The first question asked by visitors or armchair Indiana Joneses is either “who built these structures, " or “what are they for?" Archaeologists have a variety of techniques available that allow them to give us a variety of clues. For example, the most famous prehistoric monument of them all, Stonehenge, is located atop a chalk formation. Experts tell us that if you haul heavy objects, such as, say, twelve-ton stones, across chalk, it will shatter. Based on their examinations of the chalk around the monument, these archaeologists tell us that all the stones were hauled in from one direction, along the same path, which has been called “the avenue. " The stones are not local, but come from 35 or more miles away. They had to be cut carefully, shaped, and moved, all at considerable effort, suggesting both aesthetic sense and careful engineering. (I should also think “strong backs” goes on the list, but as we really don’t know how the stones were cut or transported…)
Stonehenge had been abandoned long before the Roman conquest of Britain, and lay unknown until rediscovered in 1130 A. D. With each passing century, hypotheses about its use and builders reflected more about the ideological biases of the questioners than the identity of the architects. A pervasive and popular explanation held that the circle was built by Druids, and used for human sacrifices. Alas, this explanation is another case of exaggerated anachronism (as is Robin Hood's Friar Tuck, a Franciscan in England about 150 years before the founding of the Order), for the Druids came along thousands of years after Stonehenge was built. This does not, however, mean they might not have used the ruins long after their creators had disappeared. Other colourful ideas suggest the circle was a terminal building for UFOs, or the tomb of a truly great leader.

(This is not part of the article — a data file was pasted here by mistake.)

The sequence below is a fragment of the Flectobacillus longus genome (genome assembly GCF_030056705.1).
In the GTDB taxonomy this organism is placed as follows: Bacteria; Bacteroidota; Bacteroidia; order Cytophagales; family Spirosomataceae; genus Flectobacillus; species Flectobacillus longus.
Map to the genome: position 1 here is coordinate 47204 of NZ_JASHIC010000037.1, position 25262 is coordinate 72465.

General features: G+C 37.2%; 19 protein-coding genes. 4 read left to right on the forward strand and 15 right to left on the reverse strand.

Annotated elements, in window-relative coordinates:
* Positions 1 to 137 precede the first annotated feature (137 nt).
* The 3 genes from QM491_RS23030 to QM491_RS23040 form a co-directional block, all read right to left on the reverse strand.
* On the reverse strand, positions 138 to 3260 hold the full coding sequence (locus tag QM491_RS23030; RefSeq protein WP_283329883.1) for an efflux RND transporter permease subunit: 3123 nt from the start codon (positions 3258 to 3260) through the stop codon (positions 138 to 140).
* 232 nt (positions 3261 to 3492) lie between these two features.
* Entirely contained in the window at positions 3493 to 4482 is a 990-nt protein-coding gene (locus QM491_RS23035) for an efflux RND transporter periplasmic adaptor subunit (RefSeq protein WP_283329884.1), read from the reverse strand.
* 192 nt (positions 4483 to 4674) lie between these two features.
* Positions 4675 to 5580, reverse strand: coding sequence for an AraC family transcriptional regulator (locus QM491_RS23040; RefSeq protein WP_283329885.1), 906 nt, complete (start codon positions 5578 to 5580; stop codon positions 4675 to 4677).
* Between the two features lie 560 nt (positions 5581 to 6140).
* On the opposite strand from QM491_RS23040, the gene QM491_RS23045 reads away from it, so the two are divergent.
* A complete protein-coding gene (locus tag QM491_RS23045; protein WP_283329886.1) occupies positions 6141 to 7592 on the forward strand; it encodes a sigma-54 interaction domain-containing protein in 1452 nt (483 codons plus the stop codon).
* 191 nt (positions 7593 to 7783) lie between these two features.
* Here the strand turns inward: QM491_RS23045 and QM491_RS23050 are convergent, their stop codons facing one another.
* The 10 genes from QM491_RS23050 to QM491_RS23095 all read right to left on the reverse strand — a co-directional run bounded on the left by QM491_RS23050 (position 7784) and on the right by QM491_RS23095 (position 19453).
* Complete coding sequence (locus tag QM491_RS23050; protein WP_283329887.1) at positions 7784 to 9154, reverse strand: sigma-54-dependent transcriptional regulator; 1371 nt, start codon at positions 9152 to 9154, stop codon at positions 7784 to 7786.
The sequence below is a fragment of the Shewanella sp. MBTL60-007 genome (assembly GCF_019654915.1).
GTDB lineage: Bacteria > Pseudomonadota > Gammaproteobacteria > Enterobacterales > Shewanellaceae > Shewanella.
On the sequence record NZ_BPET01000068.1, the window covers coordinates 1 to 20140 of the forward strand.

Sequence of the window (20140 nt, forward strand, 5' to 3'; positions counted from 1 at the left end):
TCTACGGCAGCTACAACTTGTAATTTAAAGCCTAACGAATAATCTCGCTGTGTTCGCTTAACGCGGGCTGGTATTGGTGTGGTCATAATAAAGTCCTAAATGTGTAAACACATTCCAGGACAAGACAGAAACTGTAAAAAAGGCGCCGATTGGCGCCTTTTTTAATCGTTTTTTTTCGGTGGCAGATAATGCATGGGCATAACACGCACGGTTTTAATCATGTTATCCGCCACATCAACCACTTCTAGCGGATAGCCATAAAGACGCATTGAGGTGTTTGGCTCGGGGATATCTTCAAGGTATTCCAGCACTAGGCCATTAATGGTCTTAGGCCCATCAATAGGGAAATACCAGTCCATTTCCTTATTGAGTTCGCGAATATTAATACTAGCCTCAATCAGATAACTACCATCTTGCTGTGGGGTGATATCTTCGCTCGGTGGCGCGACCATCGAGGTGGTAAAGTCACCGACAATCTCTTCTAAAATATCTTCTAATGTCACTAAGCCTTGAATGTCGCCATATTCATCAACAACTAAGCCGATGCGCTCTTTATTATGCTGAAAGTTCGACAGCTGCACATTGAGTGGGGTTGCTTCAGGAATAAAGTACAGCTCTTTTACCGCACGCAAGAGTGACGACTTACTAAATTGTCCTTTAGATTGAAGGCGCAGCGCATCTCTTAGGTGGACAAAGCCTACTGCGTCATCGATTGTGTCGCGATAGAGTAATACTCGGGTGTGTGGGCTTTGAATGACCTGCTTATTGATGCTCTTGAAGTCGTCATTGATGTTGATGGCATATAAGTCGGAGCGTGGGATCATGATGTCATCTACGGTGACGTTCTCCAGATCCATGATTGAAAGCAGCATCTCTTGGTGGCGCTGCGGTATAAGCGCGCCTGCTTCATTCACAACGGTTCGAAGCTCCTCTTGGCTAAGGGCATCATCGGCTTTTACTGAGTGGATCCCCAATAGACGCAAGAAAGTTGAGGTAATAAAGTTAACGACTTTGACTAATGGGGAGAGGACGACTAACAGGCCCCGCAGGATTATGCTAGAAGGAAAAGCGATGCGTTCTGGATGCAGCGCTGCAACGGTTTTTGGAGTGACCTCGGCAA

Smaller stones have a variety of forms. Some, called quoits, are now known to be burial places. But others remain enigmatic despite all attempts to get them to reveal their secrets. One, the Men-el-Tor in Cornwall is unique, the only hollowed-out, round stone known in Europe. Nearby is an upright spire. Legend has it that by passing through the circle three times, you can be healed from a variety of ills. I can vouch that it does not work for all ills. My favourite explanation for this structure (and also, my own hypothesis) is that, back around 7333 B. C. , Grog invented the wheel. He showed it to his brother in law, who replied, “what are you gonna do with that?" Grog thought a bit, shrugged, and tossed the prototype in the trash, next to another aborted invention, the axel (ah, had he but built two wheels first, how different might history be). More scholarly thinkers suggest that these paired stones were used in fertility rights. In fact, no one knows for sure.